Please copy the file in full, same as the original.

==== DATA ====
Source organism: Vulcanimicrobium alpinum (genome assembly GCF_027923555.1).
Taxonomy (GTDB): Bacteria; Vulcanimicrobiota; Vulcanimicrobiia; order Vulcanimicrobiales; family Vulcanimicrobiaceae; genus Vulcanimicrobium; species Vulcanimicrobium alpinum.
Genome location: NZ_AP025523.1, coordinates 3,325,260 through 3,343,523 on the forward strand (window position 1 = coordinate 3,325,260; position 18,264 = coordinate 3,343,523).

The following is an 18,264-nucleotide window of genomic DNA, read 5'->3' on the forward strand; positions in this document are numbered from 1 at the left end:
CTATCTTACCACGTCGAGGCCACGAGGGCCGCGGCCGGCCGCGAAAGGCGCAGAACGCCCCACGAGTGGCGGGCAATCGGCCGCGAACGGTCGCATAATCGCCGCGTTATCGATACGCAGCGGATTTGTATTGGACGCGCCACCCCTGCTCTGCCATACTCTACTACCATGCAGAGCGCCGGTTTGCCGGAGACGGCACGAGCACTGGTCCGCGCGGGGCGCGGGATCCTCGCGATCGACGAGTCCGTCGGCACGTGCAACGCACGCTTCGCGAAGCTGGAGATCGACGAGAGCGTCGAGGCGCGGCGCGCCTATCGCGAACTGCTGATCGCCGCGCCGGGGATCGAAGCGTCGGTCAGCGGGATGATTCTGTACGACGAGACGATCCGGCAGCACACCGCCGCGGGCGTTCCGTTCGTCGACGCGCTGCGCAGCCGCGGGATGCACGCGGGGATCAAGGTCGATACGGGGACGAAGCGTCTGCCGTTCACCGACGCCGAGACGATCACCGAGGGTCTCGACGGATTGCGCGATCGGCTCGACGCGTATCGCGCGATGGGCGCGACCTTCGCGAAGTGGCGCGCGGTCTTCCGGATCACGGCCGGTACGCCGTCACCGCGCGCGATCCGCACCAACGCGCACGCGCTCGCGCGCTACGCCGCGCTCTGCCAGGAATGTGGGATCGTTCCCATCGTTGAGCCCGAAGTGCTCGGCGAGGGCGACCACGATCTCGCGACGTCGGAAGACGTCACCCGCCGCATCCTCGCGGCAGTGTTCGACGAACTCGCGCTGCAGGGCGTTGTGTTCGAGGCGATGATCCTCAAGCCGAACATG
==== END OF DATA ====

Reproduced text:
Source organism: Vulcanimicrobium alpinum (genome assembly GCF_027923555.1).
Taxonomy (GTDB): Bacteria; Vulcanimicrobiota; Vulcanimicrobiia; order Vulcanimicrobiales; family Vulcanimicrobiaceae; genus Vulcanimicrobium; species Vulcanimicrobium alpinum.
Genome location: NZ_AP025523.1, coordinates 3,325,260 through 3,343,523 on the forward strand (window position 1 = coordinate 3,325,260; position 18,264 = coordinate 3,343,523).

The following is an 18,264-nucleotide window of genomic DNA, read 5'->3' on the forward strand; positions in this document are numbered from 1 at the left end:
CTATCTTACCACGTCGAGGCCACGAGGGCCGCGGCCGGCCGCGAAAGGCGCAGAACGCCCCACGAGTGGCGGGCAATCGGCCGCGAACGGTCGCATAATCGCCGCGTTATCGATACGCAGCGGATTTGTATTGGACGCGCCACCCCTGCTCTGCCATACTCTACTACCATGCAGAGCGCCGGTTTGCCGGAGACGGCACGAGCACTGGTCCGCGCGGGGCGCGGGATCCTCGCGATCGACGAGTCCGTCGGCACGTGCAACGCACGCTTCGCGAAGCTGGAGATCGACGAGAGCGTCGAGGCGCGGCGCGCCTATCGCGAACTGCTGATCGCCGCGCCGGGGATCGAAGCGTCGGTCAGCGGGATGATTCTGTACGACGAGACGATCCGGCAGCACACCGCCGCGGGCGTTCCGTTCGTCGACGCGCTGCGCAGCCGCGGGATGCACGCGGGGATCAAGGTCGATACGGGGACGAAGCGTCTGCCGTTCACCGACGCCGAGACGATCACCGAGGGTCTCGACGGATTGCGCGATCGGCTCGACGCGTATCGCGCGATGGGCGCGACCTTCGCGAAGTGGCGCGCGGTCTTCCGGATCACGGCCGGTACGCCGTCACCGCGCGCGATCCGCACCAACGCGCACGCGCTCGCGCGCTACGCCGCGCTCTGCCAGGAATGTGGGATCGTTCCCATCGTTGAGCCCGAAGTGCTCGGCGAGGGCGACCACGATCTCGCGACGTCGGAAGACGTCACCCGCCGCATCCTCGCGGCAGTGTTCGACGAACTCGCGCTGCAGGGCGTTGTGTTCGAGGCGATGATCCTCAAGCCGAACATG